How to do a shared universe justice.
Marvel’s decade-long cinematic universe has churned massive numbers at the box office, and movie studios have taken notice.
In truth, Marvel didn’t invent the cinematic universe concept. Far from it, in fact. The idea of loosely connected movies existing in the same universe dates back to the 1930s. But nowadays, modern shared universe franchises are blatantly inspired by Marvel’s success. We have DC naturally doing their best with their own extended universe, and we even have Godzilla pioneering a MonsterVerse.
… And did you know that 2017’s The Mummy was supposed to start a shared universe too? I literally had to explain that to people who saw the movie to help them make more sense of it.
Despite these franchises entering the ring with Marvel, we’ve yet to see a runaway success of the comic book giant’s caliber yet. Is there any hope for these movies, or will shared universes be remembered as a fad? Let’s look at both sides.
Why other shared universes have trouble.
Marvel executed the perfect formula with its cinematic universe.
2008’s Iron Man was a critical and commercial success. Just a year off the coattails of Sam Raimi’s Spider-Man trilogy, general audiences were acquainted with superheroes but not totally engrossed in them yet. Meanwhile, hardcore comic book fans were eager to see new heroes hit the screen. Iron Man probably wasn’t specifically made to start the Cinematic Universe, but it did prove the time was right. Audiences of all levels of nerdom loved the film, and each subsequent movie has succeeded with each target demographic they wanted to hit
It’s this kind of momentum that makes Marvel’s shared universe work. While most audiences would get burnt out after a few years of these movies, Marvel’s kept the hype going by making sure each movie is really good. If anything, we’ve seen more critical acclaim for Marvel’s Phase 3 than we did for Phase 1! Sure, there are plenty of criticisms to throw at how the Cinematic Universe has been handled. I’ve tossed a few jabs their way myself. But there’s no denying that it has earned its success as organically as possible.
This is where competing shared universes stumble. DC has just as much star power in its roster of characters, but its first three movies were huge critical bombs. The Godzilla Monsterverse has admittedly been positive, though it’s hard to tell how it will fully pan out two movies in. I don’t want to come down on these shared universes, but it can feel like they exist as much in response to Marvel as they do in response to audiences. As a result, though individual movies may do well, the universes as a whole are regarded more modestly.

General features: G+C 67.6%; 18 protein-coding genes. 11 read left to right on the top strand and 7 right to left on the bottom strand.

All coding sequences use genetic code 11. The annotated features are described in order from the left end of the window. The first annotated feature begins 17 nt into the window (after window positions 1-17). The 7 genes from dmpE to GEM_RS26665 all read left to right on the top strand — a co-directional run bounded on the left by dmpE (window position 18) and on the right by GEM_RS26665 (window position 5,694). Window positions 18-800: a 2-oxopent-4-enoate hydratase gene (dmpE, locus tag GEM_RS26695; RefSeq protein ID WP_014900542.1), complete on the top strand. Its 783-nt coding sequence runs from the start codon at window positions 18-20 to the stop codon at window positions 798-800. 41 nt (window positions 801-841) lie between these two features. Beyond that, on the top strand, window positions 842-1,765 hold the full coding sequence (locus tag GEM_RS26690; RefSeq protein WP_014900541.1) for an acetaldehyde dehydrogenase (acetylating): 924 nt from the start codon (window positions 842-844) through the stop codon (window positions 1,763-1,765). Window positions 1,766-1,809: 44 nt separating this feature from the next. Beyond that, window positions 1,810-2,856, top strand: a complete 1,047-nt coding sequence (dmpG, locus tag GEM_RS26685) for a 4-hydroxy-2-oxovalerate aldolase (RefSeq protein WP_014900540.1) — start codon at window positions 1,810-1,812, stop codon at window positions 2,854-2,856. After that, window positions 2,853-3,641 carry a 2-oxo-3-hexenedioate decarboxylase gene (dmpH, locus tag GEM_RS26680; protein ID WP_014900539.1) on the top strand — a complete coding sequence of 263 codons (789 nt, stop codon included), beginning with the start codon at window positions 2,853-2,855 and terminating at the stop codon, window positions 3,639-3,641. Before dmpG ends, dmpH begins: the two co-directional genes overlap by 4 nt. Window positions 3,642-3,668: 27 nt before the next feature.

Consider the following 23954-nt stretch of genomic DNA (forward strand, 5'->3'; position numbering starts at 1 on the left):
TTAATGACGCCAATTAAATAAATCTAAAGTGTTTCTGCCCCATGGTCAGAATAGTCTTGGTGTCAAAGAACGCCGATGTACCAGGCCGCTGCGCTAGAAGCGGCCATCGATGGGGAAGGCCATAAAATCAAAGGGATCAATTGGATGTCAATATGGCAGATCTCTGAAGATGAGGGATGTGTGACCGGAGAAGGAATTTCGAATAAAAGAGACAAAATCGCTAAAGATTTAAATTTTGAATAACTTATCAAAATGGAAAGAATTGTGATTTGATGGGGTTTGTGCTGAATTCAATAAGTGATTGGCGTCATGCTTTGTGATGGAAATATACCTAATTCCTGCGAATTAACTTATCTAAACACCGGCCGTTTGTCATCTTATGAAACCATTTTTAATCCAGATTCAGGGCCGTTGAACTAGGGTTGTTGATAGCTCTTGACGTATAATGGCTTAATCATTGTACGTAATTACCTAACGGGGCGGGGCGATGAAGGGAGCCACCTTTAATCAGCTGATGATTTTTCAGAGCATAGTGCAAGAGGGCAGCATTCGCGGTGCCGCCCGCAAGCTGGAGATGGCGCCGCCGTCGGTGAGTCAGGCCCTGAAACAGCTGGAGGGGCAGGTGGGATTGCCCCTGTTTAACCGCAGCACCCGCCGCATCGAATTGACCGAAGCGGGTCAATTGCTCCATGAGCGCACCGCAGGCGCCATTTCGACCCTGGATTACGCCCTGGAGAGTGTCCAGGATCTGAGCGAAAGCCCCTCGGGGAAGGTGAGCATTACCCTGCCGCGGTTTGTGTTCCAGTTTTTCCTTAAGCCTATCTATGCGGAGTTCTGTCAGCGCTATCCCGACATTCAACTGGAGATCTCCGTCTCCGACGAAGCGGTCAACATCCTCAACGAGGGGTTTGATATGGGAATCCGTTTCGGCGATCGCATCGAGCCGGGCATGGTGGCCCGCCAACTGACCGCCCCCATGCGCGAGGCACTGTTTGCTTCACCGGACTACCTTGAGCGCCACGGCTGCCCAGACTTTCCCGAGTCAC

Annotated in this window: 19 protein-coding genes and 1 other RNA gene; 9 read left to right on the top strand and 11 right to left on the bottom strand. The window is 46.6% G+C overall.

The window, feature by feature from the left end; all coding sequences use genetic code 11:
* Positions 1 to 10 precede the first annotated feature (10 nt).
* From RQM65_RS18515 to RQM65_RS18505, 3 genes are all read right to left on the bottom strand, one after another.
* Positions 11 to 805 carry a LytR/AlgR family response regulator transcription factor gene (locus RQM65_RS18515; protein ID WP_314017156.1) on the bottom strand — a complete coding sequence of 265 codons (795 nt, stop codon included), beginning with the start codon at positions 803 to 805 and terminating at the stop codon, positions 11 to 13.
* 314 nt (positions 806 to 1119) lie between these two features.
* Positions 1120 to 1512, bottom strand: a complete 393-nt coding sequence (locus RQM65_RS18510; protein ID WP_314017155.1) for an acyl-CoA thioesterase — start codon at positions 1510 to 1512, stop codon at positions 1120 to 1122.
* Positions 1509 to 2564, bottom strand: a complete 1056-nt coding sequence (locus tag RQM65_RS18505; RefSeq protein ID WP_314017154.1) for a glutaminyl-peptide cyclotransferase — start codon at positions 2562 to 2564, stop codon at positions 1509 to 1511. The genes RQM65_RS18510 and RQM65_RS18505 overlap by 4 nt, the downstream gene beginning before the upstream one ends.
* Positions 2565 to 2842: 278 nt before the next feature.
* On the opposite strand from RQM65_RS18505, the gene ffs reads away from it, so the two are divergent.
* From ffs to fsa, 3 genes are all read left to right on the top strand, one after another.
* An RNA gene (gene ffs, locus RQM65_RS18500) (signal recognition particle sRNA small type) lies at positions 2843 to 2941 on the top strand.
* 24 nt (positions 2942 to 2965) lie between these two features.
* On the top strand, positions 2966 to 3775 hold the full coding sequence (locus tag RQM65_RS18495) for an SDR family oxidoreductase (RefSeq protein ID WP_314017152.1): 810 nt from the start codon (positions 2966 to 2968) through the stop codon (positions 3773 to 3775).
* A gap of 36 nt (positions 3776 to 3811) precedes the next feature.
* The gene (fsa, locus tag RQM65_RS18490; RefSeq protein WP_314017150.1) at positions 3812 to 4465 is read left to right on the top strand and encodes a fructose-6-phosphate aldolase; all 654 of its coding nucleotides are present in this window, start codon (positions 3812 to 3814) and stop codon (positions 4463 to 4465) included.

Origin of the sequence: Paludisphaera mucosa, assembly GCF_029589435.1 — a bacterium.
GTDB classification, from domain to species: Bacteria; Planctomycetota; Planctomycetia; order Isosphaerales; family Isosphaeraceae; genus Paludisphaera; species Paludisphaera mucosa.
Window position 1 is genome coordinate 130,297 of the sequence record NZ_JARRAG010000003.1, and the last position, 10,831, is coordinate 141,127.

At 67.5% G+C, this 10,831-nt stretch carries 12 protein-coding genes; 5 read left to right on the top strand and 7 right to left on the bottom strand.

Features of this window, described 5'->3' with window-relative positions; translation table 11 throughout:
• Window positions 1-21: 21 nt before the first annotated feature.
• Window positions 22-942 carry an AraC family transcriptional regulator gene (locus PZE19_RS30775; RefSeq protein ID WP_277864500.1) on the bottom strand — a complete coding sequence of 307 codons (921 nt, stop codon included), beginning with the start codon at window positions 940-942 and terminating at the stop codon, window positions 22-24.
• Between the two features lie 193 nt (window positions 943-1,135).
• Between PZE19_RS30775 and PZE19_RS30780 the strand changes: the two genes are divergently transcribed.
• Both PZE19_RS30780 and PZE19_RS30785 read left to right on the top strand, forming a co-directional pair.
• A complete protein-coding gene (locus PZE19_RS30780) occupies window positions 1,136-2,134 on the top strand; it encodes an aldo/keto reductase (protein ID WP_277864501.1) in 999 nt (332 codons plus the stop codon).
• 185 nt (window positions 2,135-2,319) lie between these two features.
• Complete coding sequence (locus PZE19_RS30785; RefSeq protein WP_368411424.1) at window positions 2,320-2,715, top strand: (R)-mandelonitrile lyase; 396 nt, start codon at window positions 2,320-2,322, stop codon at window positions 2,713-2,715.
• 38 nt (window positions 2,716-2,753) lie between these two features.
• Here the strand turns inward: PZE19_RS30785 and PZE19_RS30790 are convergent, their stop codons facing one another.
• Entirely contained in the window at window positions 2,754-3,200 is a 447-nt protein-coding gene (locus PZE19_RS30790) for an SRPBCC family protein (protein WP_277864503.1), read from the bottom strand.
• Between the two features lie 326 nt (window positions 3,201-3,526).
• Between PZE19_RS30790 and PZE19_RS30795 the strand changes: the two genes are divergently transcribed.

Except for The Mummy, which even Universal immediately stopped caring about.
Marvel has set a ridiculously high bar for shared universes, and those competing directly in its footsteps have huge hurdles to clear to meet that same success. Only time will tell if that’s a challenge that can be met.
Why other shared universes have hope.
Like we covered at the top, Marvel didn’t invent the shared universe. And some of the ones that preceded it were pretty dang good.
Take Kevin Smith’s View Askewniverse. You wouldn’t think comedies would make for a good shared universe, but it’s handled in a way that even Marvel could take notes from. Each movie is almost completely stand alone, but the small references to the larger universe develop the characters and point the audience towards the other films. There’s a world of difference between Clerks and Chasing Amy, but knowing they exist in the same canon makes them more fun than they would be stand alone.
This example alone proves that Marvel isn’t the only one that can pull off a shared universe. But even if Marvel was the true originator of the concept, other franchises don’t have to beat Marvel at their own game. As long as the movies in any shared universe are consistently good, audiences will be encouraged to watch them all in one way or another.
Perhaps the Monsterverse isn’t raking in a ton of money beyond breaking even, but they’ve at least proved they are catering to their own audience. And if movie studios are happy with these movies making some money, then it’s safe to say that everyone wins.
The outlook for shared universes
The truth is this: Marvel has defined what a shared universe should be in our minds. If another studio attempts to replicate Marvel’s formula, audiences are just going to prefer watching Marvel movies to get the authentic experience.
To throw a gamer analogy in (because I can’t help myself), shared universes are the MMORPGs of movies. Companies saw World of Warcraft and wanted a piece of that massively lucrative pie, but gamers didn’t want to invest their time in money in other titles that just tried to be World of Warcraft. We’ve since seen many MMORPGs that have succeeded and formed dedicated fanbases, but not a single game has managed to be the “WoW Killer” that some companies advertised.
Similarly, shared universe movies just need to find their own identity if they want audiences to invest their time and energy into them. No matter what that identify might be, a shared universe can only exist if its what the audience wants. Otherwise, no matter how many movies you make, there will be no money to be had and only contempt from the audience to show for it.
So can a shared universe exist without Marvel? Yeah, sure. Just focus on making good movies, not a ton of money off the latest market researched cash cow.